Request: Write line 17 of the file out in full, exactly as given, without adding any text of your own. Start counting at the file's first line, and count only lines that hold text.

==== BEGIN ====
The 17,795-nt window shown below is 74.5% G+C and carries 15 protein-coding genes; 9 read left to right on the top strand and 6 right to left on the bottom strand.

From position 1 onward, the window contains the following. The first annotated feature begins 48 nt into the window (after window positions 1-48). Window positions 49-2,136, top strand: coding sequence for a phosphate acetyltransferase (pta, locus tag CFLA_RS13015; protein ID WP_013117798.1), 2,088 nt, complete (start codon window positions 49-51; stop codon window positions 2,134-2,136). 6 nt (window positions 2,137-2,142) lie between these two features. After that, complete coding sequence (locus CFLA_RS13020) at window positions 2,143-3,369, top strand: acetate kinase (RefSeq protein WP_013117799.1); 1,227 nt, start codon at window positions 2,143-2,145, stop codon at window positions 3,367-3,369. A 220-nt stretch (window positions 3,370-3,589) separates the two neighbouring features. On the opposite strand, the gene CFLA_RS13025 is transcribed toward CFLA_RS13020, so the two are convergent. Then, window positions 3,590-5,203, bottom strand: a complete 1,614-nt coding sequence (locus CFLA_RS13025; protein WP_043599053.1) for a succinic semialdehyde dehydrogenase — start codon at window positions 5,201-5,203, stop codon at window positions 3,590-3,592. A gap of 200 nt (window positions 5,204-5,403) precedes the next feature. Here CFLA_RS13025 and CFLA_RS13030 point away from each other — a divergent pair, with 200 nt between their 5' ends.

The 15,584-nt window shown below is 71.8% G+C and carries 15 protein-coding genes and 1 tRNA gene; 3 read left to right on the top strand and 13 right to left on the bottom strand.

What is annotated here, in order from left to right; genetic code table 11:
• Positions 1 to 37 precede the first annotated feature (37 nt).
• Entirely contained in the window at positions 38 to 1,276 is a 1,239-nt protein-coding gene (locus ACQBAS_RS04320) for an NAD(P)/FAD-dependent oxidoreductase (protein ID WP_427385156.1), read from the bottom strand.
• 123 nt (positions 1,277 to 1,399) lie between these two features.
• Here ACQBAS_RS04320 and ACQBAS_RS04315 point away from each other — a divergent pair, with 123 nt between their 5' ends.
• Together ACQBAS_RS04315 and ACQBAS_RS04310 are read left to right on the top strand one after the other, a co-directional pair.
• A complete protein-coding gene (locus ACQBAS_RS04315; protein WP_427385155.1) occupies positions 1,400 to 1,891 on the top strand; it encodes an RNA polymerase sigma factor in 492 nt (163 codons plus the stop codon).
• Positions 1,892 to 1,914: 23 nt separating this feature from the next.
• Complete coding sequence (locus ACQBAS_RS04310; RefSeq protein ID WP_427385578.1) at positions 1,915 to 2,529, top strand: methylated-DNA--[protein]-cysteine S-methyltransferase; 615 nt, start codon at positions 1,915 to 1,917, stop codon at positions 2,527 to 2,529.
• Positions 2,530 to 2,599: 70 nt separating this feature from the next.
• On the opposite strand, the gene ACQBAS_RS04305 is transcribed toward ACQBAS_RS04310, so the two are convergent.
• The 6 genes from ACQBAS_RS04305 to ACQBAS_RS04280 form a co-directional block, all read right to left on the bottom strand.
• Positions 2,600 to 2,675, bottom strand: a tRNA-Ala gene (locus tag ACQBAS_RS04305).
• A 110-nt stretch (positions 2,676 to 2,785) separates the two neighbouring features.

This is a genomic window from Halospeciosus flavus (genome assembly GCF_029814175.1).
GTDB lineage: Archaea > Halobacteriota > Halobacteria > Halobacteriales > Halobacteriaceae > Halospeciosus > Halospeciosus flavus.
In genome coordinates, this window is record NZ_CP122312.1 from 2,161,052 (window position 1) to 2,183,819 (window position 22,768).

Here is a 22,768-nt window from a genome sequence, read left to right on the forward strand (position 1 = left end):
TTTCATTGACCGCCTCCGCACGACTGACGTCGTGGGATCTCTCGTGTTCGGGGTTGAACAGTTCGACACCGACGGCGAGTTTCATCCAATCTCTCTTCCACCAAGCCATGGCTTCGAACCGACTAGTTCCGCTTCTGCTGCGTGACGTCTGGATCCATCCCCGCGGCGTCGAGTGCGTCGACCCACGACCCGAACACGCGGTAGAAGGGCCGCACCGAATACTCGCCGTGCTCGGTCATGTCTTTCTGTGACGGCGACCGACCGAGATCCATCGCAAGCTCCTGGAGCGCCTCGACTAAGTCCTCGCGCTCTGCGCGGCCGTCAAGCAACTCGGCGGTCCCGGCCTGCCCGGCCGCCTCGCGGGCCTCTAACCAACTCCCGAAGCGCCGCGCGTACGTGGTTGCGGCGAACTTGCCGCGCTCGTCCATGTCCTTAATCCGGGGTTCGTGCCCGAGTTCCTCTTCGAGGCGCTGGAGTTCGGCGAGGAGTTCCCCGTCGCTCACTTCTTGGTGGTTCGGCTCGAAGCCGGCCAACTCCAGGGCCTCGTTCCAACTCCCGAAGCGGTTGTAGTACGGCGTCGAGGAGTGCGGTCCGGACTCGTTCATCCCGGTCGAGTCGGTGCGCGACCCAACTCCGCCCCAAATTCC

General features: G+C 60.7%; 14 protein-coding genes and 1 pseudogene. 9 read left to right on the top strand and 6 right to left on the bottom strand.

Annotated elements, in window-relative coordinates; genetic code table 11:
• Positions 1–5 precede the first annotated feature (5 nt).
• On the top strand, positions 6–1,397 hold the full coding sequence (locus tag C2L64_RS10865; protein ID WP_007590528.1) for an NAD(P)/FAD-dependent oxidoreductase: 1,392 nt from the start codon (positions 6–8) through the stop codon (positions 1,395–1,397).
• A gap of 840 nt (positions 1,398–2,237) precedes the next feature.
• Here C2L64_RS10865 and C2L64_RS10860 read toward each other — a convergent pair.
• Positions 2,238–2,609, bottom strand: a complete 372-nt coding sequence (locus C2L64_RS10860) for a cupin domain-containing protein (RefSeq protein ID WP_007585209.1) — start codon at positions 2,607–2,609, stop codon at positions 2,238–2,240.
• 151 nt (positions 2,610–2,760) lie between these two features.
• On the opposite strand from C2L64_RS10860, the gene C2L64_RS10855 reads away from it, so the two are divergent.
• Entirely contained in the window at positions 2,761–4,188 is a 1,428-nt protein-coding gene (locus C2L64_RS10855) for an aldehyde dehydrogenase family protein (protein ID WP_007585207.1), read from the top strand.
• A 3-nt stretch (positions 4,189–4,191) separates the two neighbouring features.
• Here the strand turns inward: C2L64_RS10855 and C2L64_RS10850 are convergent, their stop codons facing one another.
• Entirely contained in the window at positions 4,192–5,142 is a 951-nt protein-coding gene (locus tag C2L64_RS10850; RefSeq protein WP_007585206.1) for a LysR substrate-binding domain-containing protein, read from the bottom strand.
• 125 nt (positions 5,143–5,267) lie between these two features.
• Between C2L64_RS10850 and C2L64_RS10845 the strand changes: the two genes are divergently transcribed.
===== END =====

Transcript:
• A 110-nt stretch (positions 2,676 to 2,785) separates the two neighbouring features.